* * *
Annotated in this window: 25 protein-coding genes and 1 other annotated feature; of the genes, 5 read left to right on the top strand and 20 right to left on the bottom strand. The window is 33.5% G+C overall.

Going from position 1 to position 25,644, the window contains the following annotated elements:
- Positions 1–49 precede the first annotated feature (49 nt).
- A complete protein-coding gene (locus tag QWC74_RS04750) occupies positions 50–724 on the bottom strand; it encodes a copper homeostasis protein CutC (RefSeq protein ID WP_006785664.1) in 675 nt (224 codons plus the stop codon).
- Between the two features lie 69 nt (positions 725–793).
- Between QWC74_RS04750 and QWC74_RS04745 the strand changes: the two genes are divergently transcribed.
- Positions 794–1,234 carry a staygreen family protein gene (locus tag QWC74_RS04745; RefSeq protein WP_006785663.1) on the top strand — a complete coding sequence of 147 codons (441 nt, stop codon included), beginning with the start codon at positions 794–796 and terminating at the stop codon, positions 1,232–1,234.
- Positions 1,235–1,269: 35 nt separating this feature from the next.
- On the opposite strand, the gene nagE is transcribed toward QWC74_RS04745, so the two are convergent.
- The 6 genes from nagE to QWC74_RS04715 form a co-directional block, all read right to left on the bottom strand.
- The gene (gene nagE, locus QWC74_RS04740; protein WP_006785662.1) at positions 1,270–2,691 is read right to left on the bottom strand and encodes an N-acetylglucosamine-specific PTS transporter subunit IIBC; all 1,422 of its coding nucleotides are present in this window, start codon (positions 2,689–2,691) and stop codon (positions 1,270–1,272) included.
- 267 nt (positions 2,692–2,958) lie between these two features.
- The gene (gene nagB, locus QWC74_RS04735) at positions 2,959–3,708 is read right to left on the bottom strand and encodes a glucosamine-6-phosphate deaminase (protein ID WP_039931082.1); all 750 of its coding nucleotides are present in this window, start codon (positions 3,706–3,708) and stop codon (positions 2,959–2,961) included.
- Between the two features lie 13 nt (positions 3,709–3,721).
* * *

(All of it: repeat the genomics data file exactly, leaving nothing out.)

Annotated in this window: 25 protein-coding genes and 1 other annotated feature; of the genes, 5 read left to right on the top strand and 20 right to left on the bottom strand. The window is 33.5% G+C overall.

Going from position 1 to position 25,644, the window contains the following annotated elements:
- Positions 1–49 precede the first annotated feature (49 nt).
- A complete protein-coding gene (locus tag QWC74_RS04750) occupies positions 50–724 on the bottom strand; it encodes a copper homeostasis protein CutC (RefSeq protein ID WP_006785664.1) in 675 nt (224 codons plus the stop codon).
- Between the two features lie 69 nt (positions 725–793).
- Between QWC74_RS04750 and QWC74_RS04745 the strand changes: the two genes are divergently transcribed.
- Positions 794–1,234 carry a staygreen family protein gene (locus tag QWC74_RS04745; RefSeq protein WP_006785663.1) on the top strand — a complete coding sequence of 147 codons (441 nt, stop codon included), beginning with the start codon at positions 794–796 and terminating at the stop codon, positions 1,232–1,234.
- Positions 1,235–1,269: 35 nt separating this feature from the next.
- On the opposite strand, the gene nagE is transcribed toward QWC74_RS04745, so the two are convergent.
- The 6 genes from nagE to QWC74_RS04715 form a co-directional block, all read right to left on the bottom strand.
- The gene (gene nagE, locus QWC74_RS04740; protein WP_006785662.1) at positions 1,270–2,691 is read right to left on the bottom strand and encodes an N-acetylglucosamine-specific PTS transporter subunit IIBC; all 1,422 of its coding nucleotides are present in this window, start codon (positions 2,689–2,691) and stop codon (positions 1,270–1,272) included.
- 267 nt (positions 2,692–2,958) lie between these two features.
- The gene (gene nagB, locus QWC74_RS04735) at positions 2,959–3,708 is read right to left on the bottom strand and encodes a glucosamine-6-phosphate deaminase (protein ID WP_039931082.1); all 750 of its coding nucleotides are present in this window, start codon (positions 3,706–3,708) and stop codon (positions 2,959–2,961) included.
- Between the two features lie 13 nt (positions 3,709–3,721).